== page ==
The Berean Expositor
Volume 43 - Page 35 of 243
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"so as by fire". He may not himself be lost, but he may "suffer loss", and see his life's
work turn to smoke (I Cor. 3:). This was the dreadful possibility before the Hebrews.
Saving (purchasing) the soul.
Peripoiesis translated "saving" occurs but five times in the New Testament, viz.:
"The redemption of the purchased possession" (Eph. 1: 14).
"To obtain salvation" (I Thess. 5: 9).
"To the obtaining of the glory" (II Thess. 2: 14).
"The saving of the soul" (Heb. 10: 39).
"A peculiar people" (I Pet. 2: 9).
Peripoieomai is translated "purchased" in Acts 20: 28, and "purchase" in I Tim. 3: 13.
Not only must we have the true conception of this word "saving", but we must also be
sure that we have no traditional warp regarding the expression saving the "soul". It is
used in evangelical preaching and literature as though it means the salvation of the sinner,
but the striking thing is that Paul has no use for the expression. Peter uses the words "the
salvation (soterian, not peripoiesis) of your souls", but not in the sense usually employed,
for he speaks of it as the end of their faith and of "salvation ready to be revealed in the
last time . . . . . at the revelation of Jesus Christ" (I Pet. 1: 5-9). So far as the present is
concerned, believers are exhorted rather to lose their souls than to save them; which,
however, is not a popular expression today. The moment we see this we are on the track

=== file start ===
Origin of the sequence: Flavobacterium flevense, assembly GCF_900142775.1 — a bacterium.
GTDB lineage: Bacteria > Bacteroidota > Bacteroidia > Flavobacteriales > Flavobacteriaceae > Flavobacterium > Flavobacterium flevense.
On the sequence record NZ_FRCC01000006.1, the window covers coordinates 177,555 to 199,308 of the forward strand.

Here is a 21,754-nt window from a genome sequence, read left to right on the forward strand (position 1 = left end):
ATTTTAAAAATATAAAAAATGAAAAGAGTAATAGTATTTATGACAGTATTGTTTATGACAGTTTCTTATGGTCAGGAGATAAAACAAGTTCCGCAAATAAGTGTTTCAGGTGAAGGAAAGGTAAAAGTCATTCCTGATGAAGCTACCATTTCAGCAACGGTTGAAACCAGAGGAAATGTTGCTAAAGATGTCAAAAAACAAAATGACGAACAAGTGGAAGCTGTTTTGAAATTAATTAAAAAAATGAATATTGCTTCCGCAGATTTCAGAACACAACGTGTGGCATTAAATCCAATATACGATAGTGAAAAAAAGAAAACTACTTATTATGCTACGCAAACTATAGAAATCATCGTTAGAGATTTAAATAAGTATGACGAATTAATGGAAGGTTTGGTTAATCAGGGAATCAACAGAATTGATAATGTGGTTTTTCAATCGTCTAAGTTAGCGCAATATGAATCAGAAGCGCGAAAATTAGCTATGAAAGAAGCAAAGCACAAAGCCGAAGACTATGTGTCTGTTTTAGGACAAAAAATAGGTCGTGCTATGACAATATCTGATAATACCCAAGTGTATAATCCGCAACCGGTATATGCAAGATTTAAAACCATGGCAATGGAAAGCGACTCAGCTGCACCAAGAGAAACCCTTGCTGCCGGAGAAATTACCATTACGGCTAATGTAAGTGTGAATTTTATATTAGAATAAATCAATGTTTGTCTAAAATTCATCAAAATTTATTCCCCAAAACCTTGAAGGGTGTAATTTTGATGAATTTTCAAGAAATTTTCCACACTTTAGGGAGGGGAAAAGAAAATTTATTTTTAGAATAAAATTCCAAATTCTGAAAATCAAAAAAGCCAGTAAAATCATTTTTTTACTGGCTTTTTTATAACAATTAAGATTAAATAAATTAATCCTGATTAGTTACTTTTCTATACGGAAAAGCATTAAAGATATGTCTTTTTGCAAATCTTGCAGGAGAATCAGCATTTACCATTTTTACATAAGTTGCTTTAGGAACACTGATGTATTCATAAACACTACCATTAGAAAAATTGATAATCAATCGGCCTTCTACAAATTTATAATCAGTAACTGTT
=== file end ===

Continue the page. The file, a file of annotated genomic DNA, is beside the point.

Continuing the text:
of the truth of Heb. 10:, and Matt. 16: supplies the key:
"If any man will come after Me, let him deny himself, and take up his cross, and
follow Me. For whosoever will save his life (soul) shall lose it: and whosoever will lose
his soul for My sake shall find it. For what is a man profited, if he shall gain the whole
world, and lose his own soul? or what shall a man give in exchange for his soul? For the
Son of man shall come in the glory of His Father with His angels; and then He shall
reward every man according to his works" (Matt. 16: 24-27). (Soul and life translate
the one Greek word psuche).
The man who denies himself, and takes up his cross, loses his soul in this life. If he
turns back to the good things that he has relinquished, making his belly his god, and
finding his glory in his shame, he saves his soul in this life, but becomes the enemy of the
cross, for he has refused to bear it. The one who is willing to lose his soul for Christ's
sake will find it when the Lord gives reward at His Coming. All this is intended by the
words of Heb. 10: 39. Here, as in Heb. 6:, hope is the anchor of the soul, is connected
with the obtaining of the promises, enters within the veil, and belongs to those once
"enlightened".  Heb. 11: which immediately follows contains a list of Old Testament
saints who lost their souls for Christ's sake, to find them in the better resurrection.
As this chapter is so important, and we have one special feature to make clear, we
conclude this study at this point. We trust that the close parallel that is observable
between Matthew, Philippians and Hebrews will not be without salutary effect upon us
all.  Let us go on unto perfection;  let us remember the awful waste of precious
opportunities that will be ours if we "neglect so great salvation", if we neglect to "work